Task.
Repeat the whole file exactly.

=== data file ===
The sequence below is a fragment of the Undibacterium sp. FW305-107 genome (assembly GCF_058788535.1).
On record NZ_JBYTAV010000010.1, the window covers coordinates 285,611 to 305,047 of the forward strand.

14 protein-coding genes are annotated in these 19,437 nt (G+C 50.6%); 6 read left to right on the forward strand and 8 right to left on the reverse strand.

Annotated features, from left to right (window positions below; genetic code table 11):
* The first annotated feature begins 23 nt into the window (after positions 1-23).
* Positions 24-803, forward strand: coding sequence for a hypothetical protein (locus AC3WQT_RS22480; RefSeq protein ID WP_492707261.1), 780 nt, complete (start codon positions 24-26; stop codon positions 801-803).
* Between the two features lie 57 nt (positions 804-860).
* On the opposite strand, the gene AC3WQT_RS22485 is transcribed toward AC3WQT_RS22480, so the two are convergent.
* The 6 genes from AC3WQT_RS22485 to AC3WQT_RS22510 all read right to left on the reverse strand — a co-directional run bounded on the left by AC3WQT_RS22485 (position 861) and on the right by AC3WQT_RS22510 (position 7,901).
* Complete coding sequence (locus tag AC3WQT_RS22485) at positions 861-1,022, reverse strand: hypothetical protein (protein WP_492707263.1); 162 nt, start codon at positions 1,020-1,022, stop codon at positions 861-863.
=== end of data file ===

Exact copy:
The sequence below is a fragment of the Undibacterium sp. FW305-107 genome (assembly GCF_058788535.1).
On record NZ_JBYTAV010000010.1, the window covers coordinates 285,611 to 305,047 of the forward strand.

14 protein-coding genes are annotated in these 19,437 nt (G+C 50.6%); 6 read left to right on the forward strand and 8 right to left on the reverse strand.

Annotated features, from left to right (window positions below; genetic code table 11):
* The first annotated feature begins 23 nt into the window (after positions 1-23).
* Positions 24-803, forward strand: coding sequence for a hypothetical protein (locus AC3WQT_RS22480; RefSeq protein ID WP_492707261.1), 780 nt, complete (start codon positions 24-26; stop codon positions 801-803).
* Between the two features lie 57 nt (positions 804-860).
* On the opposite strand, the gene AC3WQT_RS22485 is transcribed toward AC3WQT_RS22480, so the two are convergent.
* The 6 genes from AC3WQT_RS22485 to AC3WQT_RS22510 all read right to left on the reverse strand — a co-directional run bounded on the left by AC3WQT_RS22485 (position 861) and on the right by AC3WQT_RS22510 (position 7,901).
* Complete coding sequence (locus tag AC3WQT_RS22485) at positions 861-1,022, reverse strand: hypothetical protein (protein WP_492707263.1); 162 nt, start codon at positions 1,020-1,022, stop codon at positions 861-863.